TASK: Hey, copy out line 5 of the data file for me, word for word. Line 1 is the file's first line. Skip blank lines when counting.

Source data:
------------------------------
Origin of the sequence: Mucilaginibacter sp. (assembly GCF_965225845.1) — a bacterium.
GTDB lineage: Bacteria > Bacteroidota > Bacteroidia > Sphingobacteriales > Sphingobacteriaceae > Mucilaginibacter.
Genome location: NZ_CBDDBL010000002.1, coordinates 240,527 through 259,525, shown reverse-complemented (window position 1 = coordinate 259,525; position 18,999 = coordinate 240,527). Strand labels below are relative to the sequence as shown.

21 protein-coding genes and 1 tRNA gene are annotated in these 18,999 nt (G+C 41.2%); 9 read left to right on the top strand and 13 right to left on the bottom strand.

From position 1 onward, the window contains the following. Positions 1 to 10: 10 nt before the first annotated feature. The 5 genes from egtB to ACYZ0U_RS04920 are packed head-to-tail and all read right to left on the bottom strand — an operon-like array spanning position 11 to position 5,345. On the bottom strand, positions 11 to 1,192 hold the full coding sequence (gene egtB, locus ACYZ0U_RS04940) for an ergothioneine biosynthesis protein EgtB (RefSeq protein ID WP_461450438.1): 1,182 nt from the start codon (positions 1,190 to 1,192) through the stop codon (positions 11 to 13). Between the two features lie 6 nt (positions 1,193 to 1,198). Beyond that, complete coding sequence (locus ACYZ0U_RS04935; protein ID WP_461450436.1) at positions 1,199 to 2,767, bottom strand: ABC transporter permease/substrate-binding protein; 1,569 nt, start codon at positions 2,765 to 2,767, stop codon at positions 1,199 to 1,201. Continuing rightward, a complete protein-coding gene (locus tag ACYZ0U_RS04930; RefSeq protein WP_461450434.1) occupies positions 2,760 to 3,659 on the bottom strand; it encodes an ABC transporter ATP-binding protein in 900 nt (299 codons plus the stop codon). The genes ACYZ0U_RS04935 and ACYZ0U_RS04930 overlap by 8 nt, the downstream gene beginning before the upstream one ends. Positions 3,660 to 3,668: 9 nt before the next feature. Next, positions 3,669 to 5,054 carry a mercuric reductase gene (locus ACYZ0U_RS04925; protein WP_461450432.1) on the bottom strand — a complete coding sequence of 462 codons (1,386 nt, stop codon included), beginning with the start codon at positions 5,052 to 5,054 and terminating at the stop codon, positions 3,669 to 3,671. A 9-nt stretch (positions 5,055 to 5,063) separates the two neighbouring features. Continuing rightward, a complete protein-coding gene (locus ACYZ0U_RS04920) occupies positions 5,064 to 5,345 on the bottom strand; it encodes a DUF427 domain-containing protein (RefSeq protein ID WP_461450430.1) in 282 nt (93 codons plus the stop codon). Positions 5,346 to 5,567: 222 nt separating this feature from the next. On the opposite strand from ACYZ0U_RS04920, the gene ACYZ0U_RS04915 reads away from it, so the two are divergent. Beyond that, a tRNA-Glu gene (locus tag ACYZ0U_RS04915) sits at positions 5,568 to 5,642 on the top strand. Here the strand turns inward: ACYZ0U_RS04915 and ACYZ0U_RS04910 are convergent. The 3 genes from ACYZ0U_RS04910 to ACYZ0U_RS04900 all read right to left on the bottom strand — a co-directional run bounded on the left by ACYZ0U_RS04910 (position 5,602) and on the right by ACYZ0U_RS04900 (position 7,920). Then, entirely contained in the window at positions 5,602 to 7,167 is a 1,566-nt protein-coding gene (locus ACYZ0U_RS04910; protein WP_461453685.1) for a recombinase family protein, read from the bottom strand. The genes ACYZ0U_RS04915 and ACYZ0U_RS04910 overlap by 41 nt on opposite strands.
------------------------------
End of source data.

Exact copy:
From position 1 onward, the window contains the following. Positions 1 to 10: 10 nt before the first annotated feature. The 5 genes from egtB to ACYZ0U_RS04920 are packed head-to-tail and all read right to left on the bottom strand — an operon-like array spanning position 11 to position 5,345. On the bottom strand, positions 11 to 1,192 hold the full coding sequence (gene egtB, locus ACYZ0U_RS04940) for an ergothioneine biosynthesis protein EgtB (RefSeq protein ID WP_461450438.1): 1,182 nt from the start codon (positions 1,190 to 1,192) through the stop codon (positions 11 to 13). Between the two features lie 6 nt (positions 1,193 to 1,198). Beyond that, complete coding sequence (locus ACYZ0U_RS04935; protein ID WP_461450436.1) at positions 1,199 to 2,767, bottom strand: ABC transporter permease/substrate-binding protein; 1,569 nt, start codon at positions 2,765 to 2,767, stop codon at positions 1,199 to 1,201. Continuing rightward, a complete protein-coding gene (locus tag ACYZ0U_RS04930; RefSeq protein WP_461450434.1) occupies positions 2,760 to 3,659 on the bottom strand; it encodes an ABC transporter ATP-binding protein in 900 nt (299 codons plus the stop codon). The genes ACYZ0U_RS04935 and ACYZ0U_RS04930 overlap by 8 nt, the downstream gene beginning before the upstream one ends. Positions 3,660 to 3,668: 9 nt before the next feature. Next, positions 3,669 to 5,054 carry a mercuric reductase gene (locus ACYZ0U_RS04925; protein WP_461450432.1) on the bottom strand — a complete coding sequence of 462 codons (1,386 nt, stop codon included), beginning with the start codon at positions 5,052 to 5,054 and terminating at the stop codon, positions 3,669 to 3,671. A 9-nt stretch (positions 5,055 to 5,063) separates the two neighbouring features. Continuing rightward, a complete protein-coding gene (locus ACYZ0U_RS04920) occupies positions 5,064 to 5,345 on the bottom strand; it encodes a DUF427 domain-containing protein (RefSeq protein ID WP_461450430.1) in 282 nt (93 codons plus the stop codon). Positions 5,346 to 5,567: 222 nt separating this feature from the next. On the opposite strand from ACYZ0U_RS04920, the gene ACYZ0U_RS04915 reads away from it, so the two are divergent. Beyond that, a tRNA-Glu gene (locus tag ACYZ0U_RS04915) sits at positions 5,568 to 5,642 on the top strand. Here the strand turns inward: ACYZ0U_RS04915 and ACYZ0U_RS04910 are convergent. The 3 genes from ACYZ0U_RS04910 to ACYZ0U_RS04900 all read right to left on the bottom strand — a co-directional run bounded on the left by ACYZ0U_RS04910 (position 5,602) and on the right by ACYZ0U_RS04900 (position 7,920). Then, entirely contained in the window at positions 5,602 to 7,167 is a 1,566-nt protein-coding gene (locus ACYZ0U_RS04910; protein WP_461453685.1) for a recombinase family protein, read from the bottom strand. The genes ACYZ0U_RS04915 and ACYZ0U_RS04910 overlap by 41 nt on opposite strands.